Visioning in a pandemic

Watch full film

staring into white space
i see a circle
in the sky
start to emerge
then fade away
i’m watching
slow breathing
the whiteness
blocking my ability to think
the tide coming in
and going out
things float across my vision
my eye keeps returning
to the white
and the yellow
oh so slightly
yellow circle
that i keep thinking
i can see
but then can’t
birds call in the dawn
getting louder with hope
for a new day
then dip into silence
muttering at its absence
the future
in a whiteout
is clouded
the past
a smudge on a surface
drawing on water
the sun doesn’t rise
the river flows both ways
just waiting
for something
to change

Watch the film here

virtual lobotomy – essay

Last night I had a virtual lobotomy. I didn’t feel it happen, wasn’t even aware of it, until I saw the gaping hole. No blood, no entrails, no scalpel. Now I am an artist without organs, with a wiped hard drive. A victim of intellectual rape, yet the rapist does not realise the pain I feel, how empty and numb.

They plundered and removed my most tender thoughts, my writings, pourings, plans and dreams. Ideas all gone at the flick of a switch, the pulling of a power cable, with only a trace of them in my memory. 2 years work, 15 gigabytes of edited video, millions of words, days and days of meticulous editing, gone. Not only has my CV disappeared, my recent life has been annulled.

Update CV


Friday 20th July 2000

employment: none

examples of previous works: none – resources lost

proposals for new work: none – resources lost

I return to ‘body’ in this text, my body – numb, in shock, despair. In less than half an hour in the night  – all meaning erased. Work unmade and returned to its ethereal state, to hardware with financial value to someone, emotional value to no one but myself. Wipe the drive, erase my contents placed so regularly in its memory, profit from my loss. Someone should.

It’s only a computer, a hard disk, and a repository. An archive of a life of no importance. Like the ‘History of Art’ book I cut up – the feeling of sacrilege as I cut through the pages and removed them to insert my hi-tech LED display. I felt that sense of outrage, the deliberate defiling of a beautiful object, historical images, merely ink on paper but so loaded with meaning. Pixels were my ink spots, video frames my pages. Vengeance of the cruellest kind.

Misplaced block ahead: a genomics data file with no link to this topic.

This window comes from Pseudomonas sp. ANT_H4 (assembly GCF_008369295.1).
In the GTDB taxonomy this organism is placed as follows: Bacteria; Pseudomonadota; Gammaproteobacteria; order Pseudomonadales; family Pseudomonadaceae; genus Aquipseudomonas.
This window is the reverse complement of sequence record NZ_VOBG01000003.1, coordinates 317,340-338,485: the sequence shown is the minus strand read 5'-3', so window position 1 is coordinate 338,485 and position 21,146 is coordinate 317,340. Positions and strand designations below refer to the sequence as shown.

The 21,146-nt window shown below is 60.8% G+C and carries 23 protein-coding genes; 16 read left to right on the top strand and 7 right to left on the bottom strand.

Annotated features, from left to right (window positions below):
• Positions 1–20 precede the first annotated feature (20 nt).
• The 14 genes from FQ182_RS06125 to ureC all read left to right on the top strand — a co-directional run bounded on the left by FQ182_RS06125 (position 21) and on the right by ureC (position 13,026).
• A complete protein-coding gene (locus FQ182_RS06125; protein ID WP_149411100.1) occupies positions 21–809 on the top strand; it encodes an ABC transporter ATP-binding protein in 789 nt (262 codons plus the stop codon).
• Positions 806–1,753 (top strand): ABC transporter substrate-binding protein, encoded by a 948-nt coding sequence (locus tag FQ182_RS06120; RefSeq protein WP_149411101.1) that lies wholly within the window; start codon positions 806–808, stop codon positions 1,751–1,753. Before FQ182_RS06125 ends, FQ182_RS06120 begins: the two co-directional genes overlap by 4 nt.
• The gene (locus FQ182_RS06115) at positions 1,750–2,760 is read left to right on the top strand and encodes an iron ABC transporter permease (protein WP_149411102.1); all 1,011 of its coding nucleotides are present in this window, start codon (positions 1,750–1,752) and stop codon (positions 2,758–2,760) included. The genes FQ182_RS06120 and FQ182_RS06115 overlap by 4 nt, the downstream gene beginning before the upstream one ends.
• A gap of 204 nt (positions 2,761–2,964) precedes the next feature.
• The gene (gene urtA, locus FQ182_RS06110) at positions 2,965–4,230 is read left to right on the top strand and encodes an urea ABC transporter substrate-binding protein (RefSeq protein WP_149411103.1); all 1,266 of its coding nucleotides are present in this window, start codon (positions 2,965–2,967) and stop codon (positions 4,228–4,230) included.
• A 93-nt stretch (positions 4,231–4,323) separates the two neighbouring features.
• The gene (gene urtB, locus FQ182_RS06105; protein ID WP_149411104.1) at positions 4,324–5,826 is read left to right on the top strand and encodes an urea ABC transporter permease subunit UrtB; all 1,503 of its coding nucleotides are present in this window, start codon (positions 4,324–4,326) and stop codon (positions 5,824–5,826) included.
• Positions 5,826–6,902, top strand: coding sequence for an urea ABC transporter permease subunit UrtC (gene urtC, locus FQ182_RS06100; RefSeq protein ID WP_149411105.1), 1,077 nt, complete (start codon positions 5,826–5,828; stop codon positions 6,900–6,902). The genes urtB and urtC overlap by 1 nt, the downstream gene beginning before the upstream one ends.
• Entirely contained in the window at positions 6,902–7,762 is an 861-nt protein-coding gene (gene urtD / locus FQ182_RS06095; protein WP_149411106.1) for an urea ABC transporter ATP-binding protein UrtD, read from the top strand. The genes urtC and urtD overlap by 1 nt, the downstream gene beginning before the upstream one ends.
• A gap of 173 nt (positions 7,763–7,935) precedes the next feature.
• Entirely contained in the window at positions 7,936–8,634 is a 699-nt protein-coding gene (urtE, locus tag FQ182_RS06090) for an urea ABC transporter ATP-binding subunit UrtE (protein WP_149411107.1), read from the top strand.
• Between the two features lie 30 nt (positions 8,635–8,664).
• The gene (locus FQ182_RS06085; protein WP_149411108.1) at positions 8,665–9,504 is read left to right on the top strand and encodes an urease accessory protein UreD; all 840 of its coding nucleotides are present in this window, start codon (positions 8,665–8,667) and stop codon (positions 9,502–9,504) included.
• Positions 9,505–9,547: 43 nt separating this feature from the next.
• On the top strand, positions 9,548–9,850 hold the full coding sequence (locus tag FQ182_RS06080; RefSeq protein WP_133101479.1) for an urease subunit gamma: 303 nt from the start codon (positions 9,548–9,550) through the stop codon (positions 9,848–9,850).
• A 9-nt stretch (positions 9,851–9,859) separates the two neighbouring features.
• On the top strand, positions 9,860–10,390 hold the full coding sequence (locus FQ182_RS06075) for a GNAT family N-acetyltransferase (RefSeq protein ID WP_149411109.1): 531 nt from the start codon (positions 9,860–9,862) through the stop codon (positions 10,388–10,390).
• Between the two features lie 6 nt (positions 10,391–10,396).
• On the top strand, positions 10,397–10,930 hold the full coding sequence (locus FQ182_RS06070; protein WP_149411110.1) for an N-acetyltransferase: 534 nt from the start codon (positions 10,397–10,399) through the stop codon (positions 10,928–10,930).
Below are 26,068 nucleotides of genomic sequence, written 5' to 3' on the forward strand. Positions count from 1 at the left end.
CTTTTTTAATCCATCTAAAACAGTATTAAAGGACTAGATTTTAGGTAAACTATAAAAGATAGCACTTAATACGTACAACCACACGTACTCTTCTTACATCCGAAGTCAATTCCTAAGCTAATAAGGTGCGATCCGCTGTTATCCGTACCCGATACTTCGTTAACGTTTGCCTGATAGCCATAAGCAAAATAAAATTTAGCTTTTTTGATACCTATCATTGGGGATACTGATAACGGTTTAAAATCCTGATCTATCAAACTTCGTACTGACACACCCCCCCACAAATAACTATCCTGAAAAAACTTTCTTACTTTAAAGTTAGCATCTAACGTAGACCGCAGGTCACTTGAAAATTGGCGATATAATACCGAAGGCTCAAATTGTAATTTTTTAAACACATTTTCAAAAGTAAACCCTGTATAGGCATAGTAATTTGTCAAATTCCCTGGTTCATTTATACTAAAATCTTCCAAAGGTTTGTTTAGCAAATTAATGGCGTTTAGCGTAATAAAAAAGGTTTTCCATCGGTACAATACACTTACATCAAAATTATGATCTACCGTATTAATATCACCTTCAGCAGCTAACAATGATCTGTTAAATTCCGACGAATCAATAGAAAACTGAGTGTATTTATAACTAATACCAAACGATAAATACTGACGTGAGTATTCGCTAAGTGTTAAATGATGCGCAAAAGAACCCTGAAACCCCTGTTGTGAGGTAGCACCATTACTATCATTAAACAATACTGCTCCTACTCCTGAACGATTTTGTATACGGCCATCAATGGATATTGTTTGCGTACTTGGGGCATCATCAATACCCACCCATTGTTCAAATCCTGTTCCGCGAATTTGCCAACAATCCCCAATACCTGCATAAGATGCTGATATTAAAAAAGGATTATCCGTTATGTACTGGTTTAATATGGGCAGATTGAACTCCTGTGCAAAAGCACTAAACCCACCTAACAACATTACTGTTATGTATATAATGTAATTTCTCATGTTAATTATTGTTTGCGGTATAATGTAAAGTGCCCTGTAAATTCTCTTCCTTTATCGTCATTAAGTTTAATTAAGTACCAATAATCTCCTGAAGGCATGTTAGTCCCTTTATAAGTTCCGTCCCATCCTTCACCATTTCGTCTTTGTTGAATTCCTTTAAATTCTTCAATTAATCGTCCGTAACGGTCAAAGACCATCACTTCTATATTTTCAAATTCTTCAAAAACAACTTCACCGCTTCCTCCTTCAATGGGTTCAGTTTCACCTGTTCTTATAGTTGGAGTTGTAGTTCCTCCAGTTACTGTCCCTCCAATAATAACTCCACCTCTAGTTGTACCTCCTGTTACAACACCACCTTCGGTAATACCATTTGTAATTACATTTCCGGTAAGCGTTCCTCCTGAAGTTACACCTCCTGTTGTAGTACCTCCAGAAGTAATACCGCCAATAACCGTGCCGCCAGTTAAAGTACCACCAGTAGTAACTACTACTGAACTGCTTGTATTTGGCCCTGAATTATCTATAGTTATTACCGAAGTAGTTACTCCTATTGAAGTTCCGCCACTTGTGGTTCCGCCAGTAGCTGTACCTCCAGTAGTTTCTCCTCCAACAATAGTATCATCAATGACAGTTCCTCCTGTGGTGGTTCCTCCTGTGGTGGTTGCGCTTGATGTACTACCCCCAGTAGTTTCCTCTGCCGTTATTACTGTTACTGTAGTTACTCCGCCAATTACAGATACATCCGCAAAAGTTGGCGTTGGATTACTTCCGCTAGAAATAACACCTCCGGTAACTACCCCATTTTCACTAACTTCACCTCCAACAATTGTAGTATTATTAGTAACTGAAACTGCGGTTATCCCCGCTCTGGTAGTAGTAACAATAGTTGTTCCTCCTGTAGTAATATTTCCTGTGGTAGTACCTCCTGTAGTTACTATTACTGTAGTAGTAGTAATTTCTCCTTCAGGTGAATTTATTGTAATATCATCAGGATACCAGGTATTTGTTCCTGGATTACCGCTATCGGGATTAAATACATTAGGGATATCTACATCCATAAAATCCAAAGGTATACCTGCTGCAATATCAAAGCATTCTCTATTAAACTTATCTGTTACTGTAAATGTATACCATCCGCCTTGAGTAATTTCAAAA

Ok, so I deserved it. Now I feel like that book, my spine is weakened, my interior a space of no substance. I no longer make any sense of myself, turn my pages only to find blanks, holes in my memory, materiality dissolved. My limbs feel reduced, shortened as if I have had a prosthesis removed after a long period of acclimatisation. I will get a new extension, but will have to learn all over again how to use it, to make it comfortable to be with. But I will never regain those feelings I experienced with the last one, the nerve endings have been cauterised. New nerves will grow, maybe even stronger than the first. I hope so.

The empty desk remains, my centre of existence, the nucleus of my days (and nights), stolen while I slept, remaining only in my dreams. Recorder of my ideas removed, in someone else’s hands. What will it film from now on? Happy family outings, lively sexual interactions, holiday memories? What will be seen through the viewfinder next?

Response to the film: Sounds from Beneath by Mikhail Karikis & Uriel Orlow – essay

(This piece was written as an exercise on a course at Arvon.)

Twelve years before the miner’s strikes I was a teenager in D.H. Lawrence land. Pit villages went to battle against each other on Friday nights in the town centre. We gathered – the greasers from Calverton pit on one side of the street – the skinheads from Cotgrave pit on the other. Bottles, threats and punches were thrown, blood pooled on pavements. Girls and sirens screamed when the police arrived.

I chatted to Rob from Cotgrave, then crossed the road to talk to Mick, from Calverton.

Whose side are you on?


So neither side accepted me, or attacked me.

Two years later I lived in Belfast during the later years of the troubles. I had many friends, both Catholics and Protestants.

Whose side are you on?


So neither side accepted me, or attacked me.

My second child was born in the winter of discontent in 1984.

My sister chanted Thatcher Thatcher milk snatcher.

My parents were Tories.

They asked me whose side I was on – I said nothing.

I watched, listened and learned. This government has rekindled a flame in my heart from the dying coals. I see the welfare state being dismantled brick by brick and I am angry. Coalfields turned into leisure parks, fields into shopping malls.

Whose side are you on?


They are all the same – grey men in grey suits with black hearts, stained with coal dust. I join the choir of discontent and raise my voice with passion, I howl with fury.